The Epiphone line is much more affordable and since the body is topped with maple rather than being a solid slab of mahogany, it’s a lot lighter. The Epiphone Les Paul 100 model features a slimmer body as well, adding to the comfort. Top that off with a 12” neck radius and 24.75” scale length, this is a great beginner electric for the smaller-framed individual who wants that classic look and feel.
Ibanez RG450DX – $399
For you gals out there that have been inspired by the likes of Nita Strauss (Alice Cooper), then Ibanez guitars may be the route for you. A good introduction to the Ibanez family is the RG series. For a couple of hundred dollars more, you could opt for one of the entry-level “S” models which have more rounded body types. Strauss has her own custom Ibanez which blends the two body types and that will run around $1500.
RG models are inexpensive and comfortable, although the wood used for the cheaper models (Meranti) is not a great tonewood, so there is a sacrifice of sound going with the entry-level instruments. However the jumbo frets, 400mm neck radius (about 15.75”), and ¾” thick Wizard III maple neck make for a very comfortable fretting experience when playing scales and lead lines.
Fender Squier Vintage Modified ‘51 – $250-$350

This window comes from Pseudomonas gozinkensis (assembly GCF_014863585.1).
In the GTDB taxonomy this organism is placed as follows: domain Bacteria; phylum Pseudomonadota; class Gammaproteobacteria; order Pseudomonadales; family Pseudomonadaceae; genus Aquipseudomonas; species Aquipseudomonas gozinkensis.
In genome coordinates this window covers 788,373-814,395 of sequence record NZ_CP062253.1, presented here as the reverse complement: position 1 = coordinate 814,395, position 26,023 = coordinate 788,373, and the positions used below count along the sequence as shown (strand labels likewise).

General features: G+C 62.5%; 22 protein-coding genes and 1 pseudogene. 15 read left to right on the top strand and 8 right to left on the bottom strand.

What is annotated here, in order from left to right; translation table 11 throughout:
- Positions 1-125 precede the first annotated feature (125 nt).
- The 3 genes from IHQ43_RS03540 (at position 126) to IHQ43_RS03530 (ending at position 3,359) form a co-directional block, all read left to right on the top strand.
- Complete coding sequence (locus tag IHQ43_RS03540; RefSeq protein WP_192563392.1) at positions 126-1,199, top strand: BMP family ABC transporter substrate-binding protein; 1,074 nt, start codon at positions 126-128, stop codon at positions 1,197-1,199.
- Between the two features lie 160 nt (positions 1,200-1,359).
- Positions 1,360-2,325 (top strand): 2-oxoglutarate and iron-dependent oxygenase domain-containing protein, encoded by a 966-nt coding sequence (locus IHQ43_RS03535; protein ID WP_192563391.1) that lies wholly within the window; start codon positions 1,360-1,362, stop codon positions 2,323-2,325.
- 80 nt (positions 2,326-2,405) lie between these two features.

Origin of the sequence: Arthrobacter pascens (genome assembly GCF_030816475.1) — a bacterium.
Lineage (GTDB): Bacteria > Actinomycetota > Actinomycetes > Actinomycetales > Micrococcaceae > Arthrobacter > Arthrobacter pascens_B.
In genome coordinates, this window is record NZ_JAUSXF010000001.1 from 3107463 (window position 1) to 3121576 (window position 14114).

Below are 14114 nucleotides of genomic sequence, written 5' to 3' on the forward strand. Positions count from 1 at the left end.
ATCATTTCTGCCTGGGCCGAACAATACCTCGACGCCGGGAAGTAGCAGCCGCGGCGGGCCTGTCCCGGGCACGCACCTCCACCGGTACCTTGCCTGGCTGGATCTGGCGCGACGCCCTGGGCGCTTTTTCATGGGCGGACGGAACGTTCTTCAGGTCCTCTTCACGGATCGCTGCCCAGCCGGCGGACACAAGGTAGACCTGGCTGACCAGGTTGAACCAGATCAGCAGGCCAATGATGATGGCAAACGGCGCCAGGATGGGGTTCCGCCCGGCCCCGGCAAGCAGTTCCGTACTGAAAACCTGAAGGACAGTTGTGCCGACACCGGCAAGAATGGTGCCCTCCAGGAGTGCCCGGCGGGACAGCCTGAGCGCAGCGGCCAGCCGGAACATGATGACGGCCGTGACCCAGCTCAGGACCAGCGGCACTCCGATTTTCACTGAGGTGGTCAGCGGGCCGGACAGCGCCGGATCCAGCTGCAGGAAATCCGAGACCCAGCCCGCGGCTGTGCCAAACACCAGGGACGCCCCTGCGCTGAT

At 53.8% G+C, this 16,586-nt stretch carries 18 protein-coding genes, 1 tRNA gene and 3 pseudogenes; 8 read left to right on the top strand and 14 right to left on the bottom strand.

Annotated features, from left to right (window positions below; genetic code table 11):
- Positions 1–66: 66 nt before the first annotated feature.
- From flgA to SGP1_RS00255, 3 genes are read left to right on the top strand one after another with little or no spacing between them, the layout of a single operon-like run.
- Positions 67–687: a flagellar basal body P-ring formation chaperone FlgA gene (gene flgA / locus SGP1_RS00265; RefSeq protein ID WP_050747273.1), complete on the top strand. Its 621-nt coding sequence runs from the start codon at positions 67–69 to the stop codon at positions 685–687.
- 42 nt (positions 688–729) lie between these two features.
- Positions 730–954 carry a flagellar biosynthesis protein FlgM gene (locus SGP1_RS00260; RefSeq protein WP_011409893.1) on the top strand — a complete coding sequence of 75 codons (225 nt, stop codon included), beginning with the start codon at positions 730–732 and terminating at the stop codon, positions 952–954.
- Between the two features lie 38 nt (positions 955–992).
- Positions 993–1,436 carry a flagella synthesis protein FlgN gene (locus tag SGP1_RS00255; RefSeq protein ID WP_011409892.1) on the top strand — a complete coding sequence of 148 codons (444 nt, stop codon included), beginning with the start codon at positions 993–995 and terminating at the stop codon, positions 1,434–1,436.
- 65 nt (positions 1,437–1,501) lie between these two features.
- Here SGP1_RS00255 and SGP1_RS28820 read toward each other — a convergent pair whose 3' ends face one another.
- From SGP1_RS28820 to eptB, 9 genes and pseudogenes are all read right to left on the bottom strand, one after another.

The Stratocaster model from Fender is another well known electric guitar. So many electrics that are made are based on this model. The American Fender Strats can be costly, so to get started it’s usually a good idea to dip your toe in the water with a Squier.
The Vintage Modified ‘51 is no longer in production, but it’s worth looking for from a local music shop or snagging one from online stores like Reverb.com. As with other fenders, the neck radius is on the round side at 9.5” with a 42mm nut width. A big draw to this guitar for the female beginner is its lightweight basswood body – one of, if not the lightest tonewood.
As I said before, this is a great list of guitars for the female beginner guitar player, but it’s also good for anyone, male or female, looking for a great guitar that is comfortable to play and doesn’t require a lot of coin.
In fact, these are the entry level guitars that set the bar and will set up a beginner for success a lot better than a no-name $99 guitar ever will. A balance needs to be struck between price and playability in order for a beginner guitar player to get the most out of the learning experience. The guitars in this list do just that.
Nothing substitutes going to a brick-and-mortar music shop to try some of these out for yourself before making a purchase online, sight unseen. Learn the neck types and body types, and determine which guitar is right for you.